Chapter X 86
How Billy Topsail’s friend Bobby Lot joined fortunes with Eli Zitt and whether or not he proved worthy of the partnership.
Chapter XI 93
Bobby Lot learns to swim and Eli Zitt shows amazing courage and self-possession and strength.
Chapter XII 104
Containing the surprising adventure of Eli Zitt’s little partner on the way back from Fortune Harbour, in which a Newfoundland dog displays a saving intelligence.
Chapter XIII 116
In which Billy Topsail sets sail for the Labrador, the Rescue strikes an iceberg, and Billy is commanded to pump for his life.
Chapter XIV 123
Faithfully narrating the amazing experiences of a Newfoundland schooner and describing Billy Topsail’s conduct in a sinking boat.
Chapter XV 131
In which the Ruddy Cove doctor tells Billy Topsail and a stranger how he came to learn that the longest way ’round is sometimes the shortest way home.
Chapter XVI 142
Describing how Billy Topsail set out for Ruddy Cove with Her Majesty’s Mail and met with catastrophe.
Chapter XVII 151
Billy Topsail wrings out his clothes and finds himself cut off from shore by thirty yards of heaving ice.
Chapter XVIII 159
In which Billy Topsail joins the whaler Viking and a school is sighted.
Chapter XIX 164
In which the chase is kept up and the captain promises himself a kill.
Chapter XX 172
The mate of the fin-back whale rises for the last time, with a blood-red sunset beyond, and Billy Topsail says, “Too bad!”
Chapter XXI 176
In which Billy Topsail goes fishing in earnest. Concerning, also, Feather’s Folly of the Devil’s Teeth, Mary Robinson, and the wreck of the Fish Killer.
Chapter XXII 184
The crew of the Fish Killer finds refuge on an iceberg and discovers greater safety elsewhere, after which the cook is mistaken for a fool, but puts the crew to shame.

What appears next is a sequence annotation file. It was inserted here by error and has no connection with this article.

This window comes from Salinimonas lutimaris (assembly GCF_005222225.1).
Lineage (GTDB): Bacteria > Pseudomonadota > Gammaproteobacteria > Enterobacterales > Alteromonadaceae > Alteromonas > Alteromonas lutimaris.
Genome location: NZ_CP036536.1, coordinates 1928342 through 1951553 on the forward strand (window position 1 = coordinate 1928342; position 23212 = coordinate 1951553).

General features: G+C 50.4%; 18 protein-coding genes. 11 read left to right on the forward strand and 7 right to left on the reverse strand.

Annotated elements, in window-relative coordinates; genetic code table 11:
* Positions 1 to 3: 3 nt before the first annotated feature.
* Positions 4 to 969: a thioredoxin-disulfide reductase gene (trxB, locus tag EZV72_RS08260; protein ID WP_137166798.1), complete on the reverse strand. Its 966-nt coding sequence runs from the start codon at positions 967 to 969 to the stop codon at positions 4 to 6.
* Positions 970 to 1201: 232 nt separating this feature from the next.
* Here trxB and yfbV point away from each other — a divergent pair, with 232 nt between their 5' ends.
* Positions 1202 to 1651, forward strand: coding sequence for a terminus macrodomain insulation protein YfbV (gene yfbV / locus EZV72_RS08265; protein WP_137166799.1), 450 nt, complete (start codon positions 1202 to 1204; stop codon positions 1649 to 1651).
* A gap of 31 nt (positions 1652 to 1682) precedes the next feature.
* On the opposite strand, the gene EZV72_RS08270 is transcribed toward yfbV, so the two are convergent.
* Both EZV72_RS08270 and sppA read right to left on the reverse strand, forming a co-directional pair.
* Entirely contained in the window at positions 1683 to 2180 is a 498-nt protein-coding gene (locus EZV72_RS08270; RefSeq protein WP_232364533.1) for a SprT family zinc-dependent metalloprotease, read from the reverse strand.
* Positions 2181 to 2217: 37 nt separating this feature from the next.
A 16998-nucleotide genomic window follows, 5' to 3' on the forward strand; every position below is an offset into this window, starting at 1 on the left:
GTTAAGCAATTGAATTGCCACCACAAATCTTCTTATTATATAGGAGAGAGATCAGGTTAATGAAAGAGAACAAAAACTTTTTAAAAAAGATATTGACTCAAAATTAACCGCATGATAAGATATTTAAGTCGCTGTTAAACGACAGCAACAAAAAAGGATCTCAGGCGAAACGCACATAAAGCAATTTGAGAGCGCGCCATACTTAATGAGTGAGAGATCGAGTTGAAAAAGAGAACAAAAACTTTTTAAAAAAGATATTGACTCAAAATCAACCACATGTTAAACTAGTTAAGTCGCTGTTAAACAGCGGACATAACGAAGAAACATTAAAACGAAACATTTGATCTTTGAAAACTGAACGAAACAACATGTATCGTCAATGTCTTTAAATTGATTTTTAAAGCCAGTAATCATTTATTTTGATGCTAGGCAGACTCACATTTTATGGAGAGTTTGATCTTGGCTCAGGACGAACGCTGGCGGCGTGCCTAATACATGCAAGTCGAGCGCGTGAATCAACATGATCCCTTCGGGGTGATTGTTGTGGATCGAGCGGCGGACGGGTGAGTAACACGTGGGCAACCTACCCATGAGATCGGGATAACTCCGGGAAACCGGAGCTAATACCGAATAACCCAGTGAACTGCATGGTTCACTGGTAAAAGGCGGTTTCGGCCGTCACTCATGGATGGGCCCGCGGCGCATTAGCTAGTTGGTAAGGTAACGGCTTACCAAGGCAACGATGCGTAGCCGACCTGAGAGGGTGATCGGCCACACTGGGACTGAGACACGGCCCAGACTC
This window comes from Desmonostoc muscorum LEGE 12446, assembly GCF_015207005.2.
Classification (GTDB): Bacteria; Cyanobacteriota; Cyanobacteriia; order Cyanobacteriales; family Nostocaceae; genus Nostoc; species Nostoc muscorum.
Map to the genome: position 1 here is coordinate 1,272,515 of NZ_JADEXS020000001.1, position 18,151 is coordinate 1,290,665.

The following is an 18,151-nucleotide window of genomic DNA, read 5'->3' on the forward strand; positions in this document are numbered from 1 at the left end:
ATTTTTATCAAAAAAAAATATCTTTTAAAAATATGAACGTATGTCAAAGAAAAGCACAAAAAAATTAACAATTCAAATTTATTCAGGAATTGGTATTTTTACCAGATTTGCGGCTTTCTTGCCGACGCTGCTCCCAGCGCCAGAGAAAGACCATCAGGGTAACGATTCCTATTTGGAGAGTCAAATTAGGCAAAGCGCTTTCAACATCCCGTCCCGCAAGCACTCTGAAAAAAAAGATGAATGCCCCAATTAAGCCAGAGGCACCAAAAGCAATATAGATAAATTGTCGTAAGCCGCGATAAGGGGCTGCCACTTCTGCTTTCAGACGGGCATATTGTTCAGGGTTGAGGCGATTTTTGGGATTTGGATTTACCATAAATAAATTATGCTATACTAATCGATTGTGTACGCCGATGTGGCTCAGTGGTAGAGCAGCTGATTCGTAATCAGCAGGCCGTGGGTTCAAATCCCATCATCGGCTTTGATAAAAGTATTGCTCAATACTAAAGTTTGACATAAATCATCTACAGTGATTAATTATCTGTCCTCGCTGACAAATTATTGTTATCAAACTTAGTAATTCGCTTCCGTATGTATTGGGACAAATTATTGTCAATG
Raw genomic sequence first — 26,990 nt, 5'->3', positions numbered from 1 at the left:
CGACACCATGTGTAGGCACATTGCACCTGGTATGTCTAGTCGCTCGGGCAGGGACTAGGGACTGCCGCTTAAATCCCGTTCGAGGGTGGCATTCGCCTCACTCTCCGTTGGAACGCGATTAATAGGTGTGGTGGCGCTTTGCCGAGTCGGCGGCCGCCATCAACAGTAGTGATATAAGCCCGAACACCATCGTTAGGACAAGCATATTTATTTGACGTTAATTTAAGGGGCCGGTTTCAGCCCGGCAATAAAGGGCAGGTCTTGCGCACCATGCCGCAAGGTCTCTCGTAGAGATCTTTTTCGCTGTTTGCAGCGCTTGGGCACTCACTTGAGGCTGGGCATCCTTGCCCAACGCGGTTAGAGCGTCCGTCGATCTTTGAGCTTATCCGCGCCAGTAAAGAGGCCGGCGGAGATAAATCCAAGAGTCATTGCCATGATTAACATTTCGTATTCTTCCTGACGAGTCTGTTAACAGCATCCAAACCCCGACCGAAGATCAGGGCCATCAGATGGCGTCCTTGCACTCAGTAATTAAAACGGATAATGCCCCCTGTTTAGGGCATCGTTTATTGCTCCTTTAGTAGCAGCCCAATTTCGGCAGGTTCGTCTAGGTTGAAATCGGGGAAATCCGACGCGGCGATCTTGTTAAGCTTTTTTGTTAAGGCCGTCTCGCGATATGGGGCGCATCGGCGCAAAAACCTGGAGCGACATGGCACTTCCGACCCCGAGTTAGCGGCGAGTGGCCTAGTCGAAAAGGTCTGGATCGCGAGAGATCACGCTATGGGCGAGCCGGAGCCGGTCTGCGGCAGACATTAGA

Chapter XXIII 196
In which the clerk of the trader Tax yarns of a madman in the cabin.
Chapter XXIV 208
In which a pirate’s cave grows interesting, and two young members of the Ethnological and Antiquarian Club of St. John’s, undertake an adventure under the guidance of Billy Topsail.
Chapter XXV 216
In which there is a landslide at Little Tickle Basin and something of great interest and peculiar value is discovered in the cave.
Chapter XXVI 223
In which Billy Topsail determines to go to the ice in the spring of the year, and young Archibald Armstrong of St. John’s is permitted to set out upon an adventure which promises to be perilous and profitable.
Chapter XXVII 231
While Billy Topsail is about his own business Archie Armstrong stands on the bridge of the Dictator and Captain Hand orders “Full speed ahead!” on the stroke of twelve.
Chapter XXVIII 238
In which Archie Armstrong falls in with Bill o’ Burnt Bay and Billy Topsail of Ruddy Cove, and makes a speech.
Chapter XXIX 246
Billy Topsail is shipped upon conditions, and the Dictator, in a rising gale, is caught in a field of drift ice, with a growler to leeward.
Chapter XXX 255
In which Archie Armstrong and Billy Topsail have an exciting encounter with a big dog hood, and, at the sound of alarm, leave the issue in doubt, while the ice goes abroad and the enemy goes swimming.
Chapter XXXI 264
The Dictator charges an ice pan and loses a main topmast.
Chapter XXXII 272
In which seals are sighted and Archie Armstrong has a narrow chance in the crow’s-nest.
Chapter XXXIII 279